When you look at a kitchen, one of the first things you might notice is the countertops. This can be in a positive sense or a negative one. Countertops can change the whole aesthetic and design of your kitchen.

We’re continuing our series on choosing the best materials for your project and focusing on the materials for new countertops. In this third installment, we’ll go over the different types of countertop materials available to you, and the pros and cons of each. So by the time you’ve finished reading, you’ll be confident in your choice.

Different Types of Countertop Materials

With all the different types of kitchen countertop materials to choose from, how do you know what to pick?

Natural Stone Countertops

A popular option that people install in their homes is natural stone countertops. They like having a natural material and it’s known for its durability. There are several types of natural stone to pick from that we’ll break down below.

An image of a granite countertop with a silver faucet and white porcelain sink.


Granite is a hard igneous rock consisting mainly of quartz, mica, and feldspar. It’s often used as a building stone like for columns or other monuments.

Granite countertops come in a wide variety of patterns and colors. They’re also easy to clean, which makes them a lower maintenance option.

It’s also considered a durable material that won’t easily scratch. This makes it a good design choice for someone who is looking for both function and fashion.

However, granite is an expensive material so expect to pay more for it. While it’s not the priciest option, it will cost you more than other ones, like solid surfaces or tiles.

Granite kitchen countertops also need to be sealed at least once a year. This helps prevent any bacterial growth. So while it’s minimal, there is still some maintenance involved.

Another drawback to granite is that it weighs a lot. Due to this weight, installation isn’t a DIY job. You’ll need to hire professional installers so they can install your countertops. Because you don’t want to spend the price on granite slabs, and then break them during installation.

An image of a marble countertop with three jars on top.


Marble is one of the more classic choices for kitchen countertops. Since no two marble slabs are the same, you can have a unique countertop. You can also decide if you want a honed or polished finish.

Marble countertops are unaffected by heat so can place hot pans/oven trays on it without potholders or trivets.

One of the drawbacks of marble countertops is they stain easily so you need to clean up messes. Part of this is due to marble being relatively soft and porous. To help prevent staining, you’ll need to seal it.

Since marble is even heavier than granite, you’ll need professional installation.


Soapstone is a natural stone that is mostly made of talc. These countertops come in a wide variety of colors and patterns.

Soapstone is more pliable than granite due to the talc. This means it’s less brittle than granite so it reduces the chance of cracking. This makes it good for a DIY-er. If you have a circular saw with a stone cutting blade, then you can cut a slab of soapstone yourself and install it.

A benefit of soapstone is it’s not porous so clean-up is easy and it won’t get stained by acidic foods like citrus or tomatoes.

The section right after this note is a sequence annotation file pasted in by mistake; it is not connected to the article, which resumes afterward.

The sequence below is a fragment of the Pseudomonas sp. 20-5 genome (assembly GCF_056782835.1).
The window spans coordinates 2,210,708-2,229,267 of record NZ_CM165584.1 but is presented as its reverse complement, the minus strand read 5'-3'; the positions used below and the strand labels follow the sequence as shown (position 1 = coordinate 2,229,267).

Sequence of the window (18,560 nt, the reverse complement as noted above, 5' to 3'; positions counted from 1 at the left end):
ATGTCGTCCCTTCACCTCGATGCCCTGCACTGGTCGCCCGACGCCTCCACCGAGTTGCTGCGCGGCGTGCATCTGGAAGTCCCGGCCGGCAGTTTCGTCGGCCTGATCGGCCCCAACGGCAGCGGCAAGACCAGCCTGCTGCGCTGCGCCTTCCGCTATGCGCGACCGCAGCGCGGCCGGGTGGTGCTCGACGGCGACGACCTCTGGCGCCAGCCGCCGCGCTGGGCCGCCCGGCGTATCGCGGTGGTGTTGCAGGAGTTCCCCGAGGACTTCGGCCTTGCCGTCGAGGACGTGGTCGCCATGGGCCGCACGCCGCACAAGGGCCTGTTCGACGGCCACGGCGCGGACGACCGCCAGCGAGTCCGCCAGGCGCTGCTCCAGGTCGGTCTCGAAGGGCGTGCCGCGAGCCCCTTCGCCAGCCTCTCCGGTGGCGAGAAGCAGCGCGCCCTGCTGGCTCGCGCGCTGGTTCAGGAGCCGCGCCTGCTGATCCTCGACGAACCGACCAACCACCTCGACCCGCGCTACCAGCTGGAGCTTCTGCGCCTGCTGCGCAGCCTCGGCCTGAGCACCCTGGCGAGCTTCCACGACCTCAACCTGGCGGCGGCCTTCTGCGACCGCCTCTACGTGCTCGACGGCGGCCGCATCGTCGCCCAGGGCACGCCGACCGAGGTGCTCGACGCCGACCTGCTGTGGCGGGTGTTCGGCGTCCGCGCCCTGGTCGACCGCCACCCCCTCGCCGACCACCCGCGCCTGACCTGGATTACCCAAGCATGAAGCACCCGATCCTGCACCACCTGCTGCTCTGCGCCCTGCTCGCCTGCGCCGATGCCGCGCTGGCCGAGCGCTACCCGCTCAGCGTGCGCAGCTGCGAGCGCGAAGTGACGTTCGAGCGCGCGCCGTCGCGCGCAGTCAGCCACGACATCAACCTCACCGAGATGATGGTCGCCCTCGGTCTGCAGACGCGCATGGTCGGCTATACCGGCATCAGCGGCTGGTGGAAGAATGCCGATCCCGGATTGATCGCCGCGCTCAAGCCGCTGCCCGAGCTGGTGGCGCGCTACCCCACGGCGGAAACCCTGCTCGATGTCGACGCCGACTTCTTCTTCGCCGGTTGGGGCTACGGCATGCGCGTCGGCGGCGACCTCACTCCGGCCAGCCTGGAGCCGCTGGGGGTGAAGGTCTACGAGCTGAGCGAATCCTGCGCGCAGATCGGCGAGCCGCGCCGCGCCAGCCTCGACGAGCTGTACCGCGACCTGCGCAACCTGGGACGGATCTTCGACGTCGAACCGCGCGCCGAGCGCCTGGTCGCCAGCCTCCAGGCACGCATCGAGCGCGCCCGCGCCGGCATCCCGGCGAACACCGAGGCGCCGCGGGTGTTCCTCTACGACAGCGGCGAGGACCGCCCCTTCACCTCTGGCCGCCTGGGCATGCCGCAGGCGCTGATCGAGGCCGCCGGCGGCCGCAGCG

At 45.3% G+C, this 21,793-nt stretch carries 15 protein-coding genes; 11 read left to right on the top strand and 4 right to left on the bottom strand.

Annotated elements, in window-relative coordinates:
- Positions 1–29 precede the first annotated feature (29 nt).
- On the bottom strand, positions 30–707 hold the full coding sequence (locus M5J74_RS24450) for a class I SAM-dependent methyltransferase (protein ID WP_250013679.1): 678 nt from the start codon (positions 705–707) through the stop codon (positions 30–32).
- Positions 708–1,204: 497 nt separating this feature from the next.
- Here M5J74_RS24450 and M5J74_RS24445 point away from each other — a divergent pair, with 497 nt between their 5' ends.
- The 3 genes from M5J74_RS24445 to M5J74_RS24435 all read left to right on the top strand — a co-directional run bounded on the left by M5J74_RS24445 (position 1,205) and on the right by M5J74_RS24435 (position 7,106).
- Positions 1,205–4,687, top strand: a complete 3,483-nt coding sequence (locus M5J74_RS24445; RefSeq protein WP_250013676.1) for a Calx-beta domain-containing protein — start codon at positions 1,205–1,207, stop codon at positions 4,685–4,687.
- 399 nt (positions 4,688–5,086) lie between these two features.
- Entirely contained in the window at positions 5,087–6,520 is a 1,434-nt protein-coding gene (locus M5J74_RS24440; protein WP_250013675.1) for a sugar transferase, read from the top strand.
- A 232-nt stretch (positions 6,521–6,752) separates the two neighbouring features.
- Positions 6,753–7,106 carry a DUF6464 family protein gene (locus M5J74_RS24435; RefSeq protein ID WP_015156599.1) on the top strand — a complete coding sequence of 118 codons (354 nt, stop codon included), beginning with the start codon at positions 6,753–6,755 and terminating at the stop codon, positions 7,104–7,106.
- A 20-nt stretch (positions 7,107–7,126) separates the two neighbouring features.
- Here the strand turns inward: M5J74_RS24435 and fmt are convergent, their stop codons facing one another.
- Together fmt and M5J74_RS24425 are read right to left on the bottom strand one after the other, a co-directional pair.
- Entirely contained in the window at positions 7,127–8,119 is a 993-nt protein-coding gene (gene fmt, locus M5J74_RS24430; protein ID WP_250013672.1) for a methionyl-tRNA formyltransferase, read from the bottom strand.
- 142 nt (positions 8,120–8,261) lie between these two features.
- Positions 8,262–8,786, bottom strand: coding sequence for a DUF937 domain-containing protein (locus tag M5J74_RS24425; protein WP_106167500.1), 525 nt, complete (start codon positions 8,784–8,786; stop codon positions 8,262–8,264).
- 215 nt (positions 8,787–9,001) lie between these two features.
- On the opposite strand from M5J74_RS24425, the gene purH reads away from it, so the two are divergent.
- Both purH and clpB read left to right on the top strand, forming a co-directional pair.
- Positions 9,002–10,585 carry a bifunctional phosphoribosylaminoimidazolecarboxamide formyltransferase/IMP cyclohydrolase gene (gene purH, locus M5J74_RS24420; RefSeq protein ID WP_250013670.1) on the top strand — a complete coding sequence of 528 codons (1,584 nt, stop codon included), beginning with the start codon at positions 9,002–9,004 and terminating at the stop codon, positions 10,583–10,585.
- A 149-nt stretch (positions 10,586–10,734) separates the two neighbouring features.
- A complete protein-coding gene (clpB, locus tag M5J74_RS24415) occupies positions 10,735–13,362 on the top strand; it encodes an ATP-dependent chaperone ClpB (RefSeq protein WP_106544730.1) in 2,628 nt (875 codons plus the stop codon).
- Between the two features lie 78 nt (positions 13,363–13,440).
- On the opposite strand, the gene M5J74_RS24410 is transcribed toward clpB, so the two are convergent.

Like granite and marble, soapstone is an expensive material. And while generally hard-wearing, it can scratch.

Engineered Stone Countertops

If natural stone isn’t what you’re looking for, another option is engineered stone might be an option. We’ll break down your options and highlight the pros and cons of each one.

An image of the corner of a quartz kitchen countertop with black cabinets.


Quartz counters are a mix of natural quartz and resin so they’re a durable material for kitchen countertops. They come in a variety of colors, patterns, and finishes so it’s easy to find one to fit with your design aesthetic.

Quartz countertops are considered non-porous so they’re stain-resistant. So there’s no need to apply a sealer, which also makes them a lower maintenance option.

Due to the resin, heat can damage the quartz and can cause permanent discoloration, white spots, and other damage. Make sure to use a trivet or potholder when taking hot pans out of the oven.

Like granite and marble, it’s an expensive material so quartz might not work with your budget. While it can be installed by nonprofessionals, you’ll likely want to get professional help since it’s a heavy material to work with.

Solid Surface

Solid surface counters are at a lower price point than natural stones so it’s a good alternative for someone who’s looking for the look of stone but has a budget. They’re available in many colors and patterns so you can create a custom look for your kitchen.

Since they’re heat resistant, they’re a low-maintenance option and good for a high-traffic kitchen. While solid surface countertops can scratch easily, it’s easy to fix them with some sanding.

Solid surface counters are a synthetic material, which can turn some people off if they’re looking for natural products. They can also get deformed if exposed to heat for too long.

Ceramic Tile Countertops

Ceramic tiles are one of the cheaper options for countertops. There’s a wide variety of colors, patterns, and styles to pick from. This makes it easy to create a custom countertop for your kitchen.

Another benefit of using ceramic tiles is that if a tile gets broken, it’s easy to replace it. So make sure you buy extra tiles when purchasing your materials.

Creating a ceramic tile countertop can be a DIY project so it can save you some money but it will be labor intensive. You also need to make sure you’re using a tile that’s rated to use on floors or countertops. Not just any tile will work as a countertop material.

One of the biggest drawbacks to ceramic tiles is that it’s hard to clean the grout, so your countertops can look dirty. You’ll also need to seal it to prevent bacteria buildup. Tiles can also get stained so make sure to clean up messes quickly.